I wish they made one of those classic mini consoles stuffed with games that aren't classics

And a bit about Die Hard.

Joseph Heller once said that the difficult thing with students on literature courses is that they never read anything that isn't a classic. It's an odd kind of problem, but I think I know what Heller was on about. I don't know if you've seen or read anything by John Webster, a Jacobean playwright who overlapped with Shakespeare a bit. I read Webster's The Duchess of Malfi at school, and it made me appreciate Shakespeare all the more. Stuff Shakespeare seems to do without any effort Webster really struggles with. And then Webster is so gloriously weird, too, so sadistic and over-the-top. Is The Duchess of Malfi a classic? It's survived long enough to suggest it is, but encountering the text still felt like going off-road a little, and leaving the major part of the canon behind. I think Heller would have just about approved.

All of which is a really long-winded way of saying: I really want to play that Die Hard they made for the NES. I have a memory of this game as something strange and complex, a film tie-in that focused on the architectural fixations of Die Hard. You had to think about what floor you were on, I think. You had to worry about broken glass. You had to worry about where everyone else was. It wasn't a straightforward film-to-side-scroller adaptation - it was an adaptation based on a bit of serious thinking about the film.

And it wasn't a classic. I'm pretty sure of that anyway. And because it's not a classic, it shines a little brighter in my imagination - a game that got away at the time, that was weird and difficult, and which would be a major pain to track down and render playable today.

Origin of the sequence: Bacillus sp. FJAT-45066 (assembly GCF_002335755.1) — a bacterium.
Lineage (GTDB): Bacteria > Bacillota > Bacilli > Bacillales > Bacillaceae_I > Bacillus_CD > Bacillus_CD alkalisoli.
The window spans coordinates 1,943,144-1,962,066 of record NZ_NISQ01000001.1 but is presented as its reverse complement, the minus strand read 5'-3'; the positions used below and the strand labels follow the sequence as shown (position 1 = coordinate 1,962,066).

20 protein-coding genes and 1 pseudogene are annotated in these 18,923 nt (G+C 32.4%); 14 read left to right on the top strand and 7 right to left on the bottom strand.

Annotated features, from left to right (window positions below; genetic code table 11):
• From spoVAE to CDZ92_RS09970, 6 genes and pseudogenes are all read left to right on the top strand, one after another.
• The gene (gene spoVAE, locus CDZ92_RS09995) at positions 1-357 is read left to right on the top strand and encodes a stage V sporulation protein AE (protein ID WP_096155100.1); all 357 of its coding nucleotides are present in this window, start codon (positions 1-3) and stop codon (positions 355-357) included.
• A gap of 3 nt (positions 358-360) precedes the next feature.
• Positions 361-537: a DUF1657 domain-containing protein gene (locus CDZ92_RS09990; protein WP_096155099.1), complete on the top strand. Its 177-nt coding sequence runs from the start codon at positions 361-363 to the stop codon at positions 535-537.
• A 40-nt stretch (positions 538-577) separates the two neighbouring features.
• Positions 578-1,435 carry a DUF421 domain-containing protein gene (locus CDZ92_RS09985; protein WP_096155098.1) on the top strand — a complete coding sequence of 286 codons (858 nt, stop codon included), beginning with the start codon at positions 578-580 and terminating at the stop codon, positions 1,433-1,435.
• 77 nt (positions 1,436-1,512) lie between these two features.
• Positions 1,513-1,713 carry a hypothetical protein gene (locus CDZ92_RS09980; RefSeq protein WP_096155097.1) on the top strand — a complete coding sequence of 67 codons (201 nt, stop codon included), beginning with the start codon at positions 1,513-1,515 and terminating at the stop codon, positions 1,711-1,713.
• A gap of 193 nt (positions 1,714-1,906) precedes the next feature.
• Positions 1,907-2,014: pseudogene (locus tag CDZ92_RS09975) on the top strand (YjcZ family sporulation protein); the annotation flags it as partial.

Hudson
Hudson Hawk - definitely not a classic.

I'm not sure about the classics anymore. I mean, I get that they're still classics, but I'm not sure about the way they're endlessly served up to us again, digitally remastered, arranged on virtual consoles and download collections. Those mini consoles that have come out over the last few years have all struck me the same way: lovely stuff, but I don't really want any of that any more. I know the classics. I know the canon. What keeps me excited is all the odd stuff that never made it to the point where people thought about bringing it back.

Basically, I would love a NES Mini that didn't have Mario and Zelda and Tetris, but that maybe had Die Hard, Hudson Hawk, Bayou Billy and a bunch of other games that time has struggled to remember. Wouldn't that be amazing? A collection of games from the past that would genuinely surprise you, that would take you places you hadn't been in a while, shown you things that you had forgotten.

And as with Webster and Shakespeare, I don't think Mario and Zelda and Tetris would be completely absent. I think they would be invoked in their breezy excellence, in the way they didn't struggle with the kinds of things many of these non-classic games did. Playing through a NES RPG that isn't Zelda, I think you often get a sense of the clarity of Zelda's thinking. Playing through a NES platformer that isn't Mario you often get a sense of the imaginative reach of Nintendo, of its commitment to landing the crucial basics, like weight and control.

That's it, really. These classics collections often feel like a trip to the museum. I want a trip back in time to somewhere a bit tackier, a bit more grimly commercial - back to some Blockbuster Video of the soul, I guess, where Bruce Willis is waiting and everything is a bit wonky. Video game design was forged in the classics, but it was also forged in all the other games, which tried things, which failed with things, which clung to bad ideas longer than they should have and which never quite got their act together. Sounds pretty good to me.

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About the author

Christian Donlan

Christian Donlan

Features Editor

Christian Donlan is a features editor for Eurogamer. He is the author of The Unmapped Mind, published as The Inward Empire in the US.

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